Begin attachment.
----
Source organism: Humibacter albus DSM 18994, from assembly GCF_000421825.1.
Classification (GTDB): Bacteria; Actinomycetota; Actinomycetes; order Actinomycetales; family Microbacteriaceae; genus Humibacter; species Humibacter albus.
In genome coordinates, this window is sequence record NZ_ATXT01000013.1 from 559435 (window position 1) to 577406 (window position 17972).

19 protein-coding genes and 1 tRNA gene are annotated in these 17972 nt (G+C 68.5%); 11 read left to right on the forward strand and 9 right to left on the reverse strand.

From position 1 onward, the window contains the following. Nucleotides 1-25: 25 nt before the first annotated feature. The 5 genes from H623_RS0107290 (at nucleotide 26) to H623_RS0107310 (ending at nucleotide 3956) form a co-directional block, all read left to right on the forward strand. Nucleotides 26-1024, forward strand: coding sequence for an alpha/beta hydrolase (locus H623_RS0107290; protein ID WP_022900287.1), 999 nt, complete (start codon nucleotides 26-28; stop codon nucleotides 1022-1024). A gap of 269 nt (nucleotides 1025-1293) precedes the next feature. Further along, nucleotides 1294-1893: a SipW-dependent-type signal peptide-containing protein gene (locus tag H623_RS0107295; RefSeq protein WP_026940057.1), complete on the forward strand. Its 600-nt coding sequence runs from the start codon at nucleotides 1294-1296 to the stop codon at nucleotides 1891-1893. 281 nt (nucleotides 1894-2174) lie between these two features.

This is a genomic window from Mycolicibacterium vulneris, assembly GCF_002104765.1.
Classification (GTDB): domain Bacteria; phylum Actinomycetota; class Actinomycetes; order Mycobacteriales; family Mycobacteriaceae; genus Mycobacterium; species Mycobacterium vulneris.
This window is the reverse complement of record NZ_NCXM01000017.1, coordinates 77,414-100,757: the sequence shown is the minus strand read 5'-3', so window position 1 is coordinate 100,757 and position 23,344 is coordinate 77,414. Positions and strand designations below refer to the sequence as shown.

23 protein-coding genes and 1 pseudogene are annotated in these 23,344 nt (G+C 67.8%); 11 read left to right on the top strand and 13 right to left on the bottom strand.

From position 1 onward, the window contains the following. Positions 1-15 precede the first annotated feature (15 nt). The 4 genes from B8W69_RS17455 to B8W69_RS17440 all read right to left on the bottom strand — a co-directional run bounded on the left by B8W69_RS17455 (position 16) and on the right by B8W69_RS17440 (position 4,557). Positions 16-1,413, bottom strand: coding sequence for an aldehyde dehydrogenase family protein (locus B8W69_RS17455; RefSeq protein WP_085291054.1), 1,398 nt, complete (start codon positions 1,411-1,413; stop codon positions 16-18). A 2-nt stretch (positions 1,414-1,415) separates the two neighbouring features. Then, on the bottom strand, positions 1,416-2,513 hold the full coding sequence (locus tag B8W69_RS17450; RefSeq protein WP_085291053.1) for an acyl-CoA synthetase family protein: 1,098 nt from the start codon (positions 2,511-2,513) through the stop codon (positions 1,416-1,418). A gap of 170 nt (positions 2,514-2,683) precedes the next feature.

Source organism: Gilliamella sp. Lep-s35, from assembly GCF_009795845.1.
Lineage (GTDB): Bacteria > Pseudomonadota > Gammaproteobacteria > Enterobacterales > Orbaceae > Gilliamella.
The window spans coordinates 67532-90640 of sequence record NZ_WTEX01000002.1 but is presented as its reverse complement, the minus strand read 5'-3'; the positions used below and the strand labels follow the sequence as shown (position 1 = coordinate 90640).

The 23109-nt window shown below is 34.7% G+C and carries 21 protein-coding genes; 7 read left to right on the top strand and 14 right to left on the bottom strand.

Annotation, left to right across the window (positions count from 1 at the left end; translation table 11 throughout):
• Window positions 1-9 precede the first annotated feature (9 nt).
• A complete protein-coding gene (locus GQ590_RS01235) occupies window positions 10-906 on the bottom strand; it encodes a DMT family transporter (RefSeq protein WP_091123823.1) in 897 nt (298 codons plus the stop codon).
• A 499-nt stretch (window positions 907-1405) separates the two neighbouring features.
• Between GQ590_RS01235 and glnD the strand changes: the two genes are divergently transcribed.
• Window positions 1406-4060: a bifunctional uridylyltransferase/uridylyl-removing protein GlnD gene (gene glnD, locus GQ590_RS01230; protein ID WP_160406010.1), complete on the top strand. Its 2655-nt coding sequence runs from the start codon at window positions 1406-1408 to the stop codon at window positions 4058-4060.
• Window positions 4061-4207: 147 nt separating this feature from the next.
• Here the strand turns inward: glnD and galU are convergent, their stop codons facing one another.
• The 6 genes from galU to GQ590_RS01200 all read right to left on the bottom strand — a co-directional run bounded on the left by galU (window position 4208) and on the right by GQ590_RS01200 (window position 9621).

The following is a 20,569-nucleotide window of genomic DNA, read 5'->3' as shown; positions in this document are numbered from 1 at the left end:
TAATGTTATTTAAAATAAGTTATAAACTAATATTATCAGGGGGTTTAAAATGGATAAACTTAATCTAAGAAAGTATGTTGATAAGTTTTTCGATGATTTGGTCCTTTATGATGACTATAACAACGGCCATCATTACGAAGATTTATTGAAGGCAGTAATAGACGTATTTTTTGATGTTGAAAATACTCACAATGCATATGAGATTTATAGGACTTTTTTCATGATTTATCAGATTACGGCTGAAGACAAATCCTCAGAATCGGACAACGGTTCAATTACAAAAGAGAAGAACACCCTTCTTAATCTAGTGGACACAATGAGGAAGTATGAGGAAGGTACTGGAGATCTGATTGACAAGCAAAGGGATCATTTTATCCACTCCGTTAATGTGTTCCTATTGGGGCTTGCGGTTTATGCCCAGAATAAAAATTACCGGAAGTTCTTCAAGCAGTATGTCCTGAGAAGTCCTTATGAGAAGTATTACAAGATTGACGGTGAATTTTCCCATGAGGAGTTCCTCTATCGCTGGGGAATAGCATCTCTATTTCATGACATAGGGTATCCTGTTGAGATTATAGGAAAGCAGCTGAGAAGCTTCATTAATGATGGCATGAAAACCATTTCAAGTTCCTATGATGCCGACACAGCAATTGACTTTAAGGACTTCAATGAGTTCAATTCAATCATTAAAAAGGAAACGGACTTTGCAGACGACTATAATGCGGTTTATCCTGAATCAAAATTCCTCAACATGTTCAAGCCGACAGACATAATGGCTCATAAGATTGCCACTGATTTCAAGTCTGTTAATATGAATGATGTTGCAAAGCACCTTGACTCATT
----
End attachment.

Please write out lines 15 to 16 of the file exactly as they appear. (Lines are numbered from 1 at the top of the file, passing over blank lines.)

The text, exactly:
Annotation, left to right across the window (positions count from 1 at the left end; translation table 11 throughout):
• Window positions 1-9 precede the first annotated feature (9 nt).